Digitalisation: A blessing or a curse for sustainable tourism?

Technology has revolutionised the tourism sector. The rise of low-cost airlines and the development of online travel planning platforms have made travel increasingly accessible to the global population. At the same time, social media and other digital platforms have made consumers increasingly important co-producers of tourist products. Despite the apparent benefits for rural communities that these developments create, some challenges arise. Small-scale tourism operators may struggle to keep up with digital developments due to lack of time and money. On a broader scale, the rapid expansion of nature-based tourism presents an interesting paradox between the unlimited boundaries of the digital world and the physical limitations of the real world.

The tourism companies who participated in the Nordic-Baltic workshops described multiple benefits of going digital including marketing, modernising business models, creating better services, and attracting visitors. Besides opportunities for the individual company, digitalisation also holds the possibility to develop the tourist destination as a whole through closer collaboration between local actors in the area. For example, when tourism companies, hosts of local events, and municipalities work together to develop promotional material for tourists, benefits can occur for all actors. In brief, digitalisation works as a tool to attract visitors, improve competitiveness, provide better services, and increase communication with potential and previous customers.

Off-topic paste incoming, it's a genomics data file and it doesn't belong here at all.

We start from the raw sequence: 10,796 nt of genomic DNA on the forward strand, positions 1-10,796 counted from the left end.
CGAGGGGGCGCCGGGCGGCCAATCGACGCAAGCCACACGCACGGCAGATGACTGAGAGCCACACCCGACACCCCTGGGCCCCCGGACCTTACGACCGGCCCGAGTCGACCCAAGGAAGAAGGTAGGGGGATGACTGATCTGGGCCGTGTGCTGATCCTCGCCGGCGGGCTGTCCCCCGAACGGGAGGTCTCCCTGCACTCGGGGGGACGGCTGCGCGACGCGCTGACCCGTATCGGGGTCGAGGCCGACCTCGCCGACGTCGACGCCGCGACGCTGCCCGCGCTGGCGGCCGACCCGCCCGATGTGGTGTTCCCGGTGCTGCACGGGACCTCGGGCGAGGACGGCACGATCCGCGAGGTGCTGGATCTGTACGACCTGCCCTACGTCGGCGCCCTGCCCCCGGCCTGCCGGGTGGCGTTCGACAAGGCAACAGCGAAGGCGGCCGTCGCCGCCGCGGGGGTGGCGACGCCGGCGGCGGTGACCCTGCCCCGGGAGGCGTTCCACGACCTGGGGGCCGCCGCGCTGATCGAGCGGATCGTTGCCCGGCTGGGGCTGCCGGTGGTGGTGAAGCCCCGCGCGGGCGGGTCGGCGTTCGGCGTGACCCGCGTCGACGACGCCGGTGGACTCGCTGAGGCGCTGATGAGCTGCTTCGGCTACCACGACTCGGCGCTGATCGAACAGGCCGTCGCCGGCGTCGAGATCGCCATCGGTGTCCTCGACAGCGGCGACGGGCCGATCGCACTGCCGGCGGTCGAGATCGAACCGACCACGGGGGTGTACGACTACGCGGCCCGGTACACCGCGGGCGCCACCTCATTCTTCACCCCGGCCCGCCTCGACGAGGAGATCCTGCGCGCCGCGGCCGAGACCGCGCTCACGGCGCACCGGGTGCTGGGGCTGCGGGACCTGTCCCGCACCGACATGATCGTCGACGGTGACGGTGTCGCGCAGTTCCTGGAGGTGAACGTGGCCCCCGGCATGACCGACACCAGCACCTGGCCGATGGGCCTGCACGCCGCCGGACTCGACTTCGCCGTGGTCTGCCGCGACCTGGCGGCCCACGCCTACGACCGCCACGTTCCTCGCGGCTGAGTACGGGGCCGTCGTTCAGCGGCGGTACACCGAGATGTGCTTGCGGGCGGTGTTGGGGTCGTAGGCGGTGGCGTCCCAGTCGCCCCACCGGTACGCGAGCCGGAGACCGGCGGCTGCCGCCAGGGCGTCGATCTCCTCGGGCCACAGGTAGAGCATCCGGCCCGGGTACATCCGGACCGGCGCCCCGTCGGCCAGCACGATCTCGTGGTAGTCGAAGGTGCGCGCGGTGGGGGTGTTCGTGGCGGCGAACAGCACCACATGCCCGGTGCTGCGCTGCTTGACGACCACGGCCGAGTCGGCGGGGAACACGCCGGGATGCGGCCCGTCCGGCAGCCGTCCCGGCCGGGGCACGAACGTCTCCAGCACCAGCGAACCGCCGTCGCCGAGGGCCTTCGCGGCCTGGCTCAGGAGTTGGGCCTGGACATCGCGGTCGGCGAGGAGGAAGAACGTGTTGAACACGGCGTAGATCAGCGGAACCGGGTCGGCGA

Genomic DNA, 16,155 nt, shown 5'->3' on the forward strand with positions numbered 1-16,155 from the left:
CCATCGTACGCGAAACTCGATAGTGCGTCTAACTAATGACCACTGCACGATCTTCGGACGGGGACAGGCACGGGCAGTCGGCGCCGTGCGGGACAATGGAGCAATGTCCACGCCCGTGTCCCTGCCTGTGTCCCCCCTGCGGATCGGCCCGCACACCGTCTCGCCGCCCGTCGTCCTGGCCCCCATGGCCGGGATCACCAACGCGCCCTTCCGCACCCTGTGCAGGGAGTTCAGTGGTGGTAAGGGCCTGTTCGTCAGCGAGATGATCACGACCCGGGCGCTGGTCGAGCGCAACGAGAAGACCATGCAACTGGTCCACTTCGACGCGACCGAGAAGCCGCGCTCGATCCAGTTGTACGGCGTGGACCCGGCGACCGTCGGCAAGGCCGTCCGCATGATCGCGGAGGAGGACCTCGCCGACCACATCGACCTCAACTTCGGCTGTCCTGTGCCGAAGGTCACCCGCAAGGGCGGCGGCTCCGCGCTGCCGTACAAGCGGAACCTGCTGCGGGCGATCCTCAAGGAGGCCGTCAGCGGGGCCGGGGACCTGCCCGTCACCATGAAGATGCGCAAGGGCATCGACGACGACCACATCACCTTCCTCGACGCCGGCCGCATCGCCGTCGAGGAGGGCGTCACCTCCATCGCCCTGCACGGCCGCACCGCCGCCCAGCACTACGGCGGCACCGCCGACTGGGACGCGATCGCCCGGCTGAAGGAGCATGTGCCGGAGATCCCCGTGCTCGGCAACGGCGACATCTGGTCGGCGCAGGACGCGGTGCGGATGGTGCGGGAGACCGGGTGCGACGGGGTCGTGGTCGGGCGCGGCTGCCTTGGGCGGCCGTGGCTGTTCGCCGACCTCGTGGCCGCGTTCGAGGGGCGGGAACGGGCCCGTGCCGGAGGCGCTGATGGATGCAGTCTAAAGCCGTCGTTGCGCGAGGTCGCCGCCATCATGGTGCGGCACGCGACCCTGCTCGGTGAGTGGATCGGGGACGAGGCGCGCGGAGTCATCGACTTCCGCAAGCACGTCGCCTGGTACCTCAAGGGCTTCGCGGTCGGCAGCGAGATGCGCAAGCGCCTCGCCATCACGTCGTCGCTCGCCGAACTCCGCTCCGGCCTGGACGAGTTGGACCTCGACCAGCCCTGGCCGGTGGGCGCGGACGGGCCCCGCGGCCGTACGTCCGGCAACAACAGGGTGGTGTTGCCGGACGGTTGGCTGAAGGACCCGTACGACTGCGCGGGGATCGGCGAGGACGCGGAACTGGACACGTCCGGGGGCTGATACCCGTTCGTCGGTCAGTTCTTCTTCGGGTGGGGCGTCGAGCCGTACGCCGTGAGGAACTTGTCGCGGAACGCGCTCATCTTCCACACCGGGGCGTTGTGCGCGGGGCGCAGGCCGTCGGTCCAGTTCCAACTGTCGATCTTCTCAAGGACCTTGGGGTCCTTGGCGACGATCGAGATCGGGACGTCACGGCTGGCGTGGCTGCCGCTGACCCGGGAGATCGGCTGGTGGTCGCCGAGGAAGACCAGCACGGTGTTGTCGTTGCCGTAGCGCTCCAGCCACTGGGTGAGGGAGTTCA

This story is part of the project “Rural perspectives on digital innovation: Experiences from small enterprises in the Nordic countries and Latvia”. This project was funded by the Nordic Council of Ministers for Digitalisation (MR-Digital), the Nordic thematic group for innovative and resilient regions 2017-2020 and the North Atlantic Cooperation (NORA).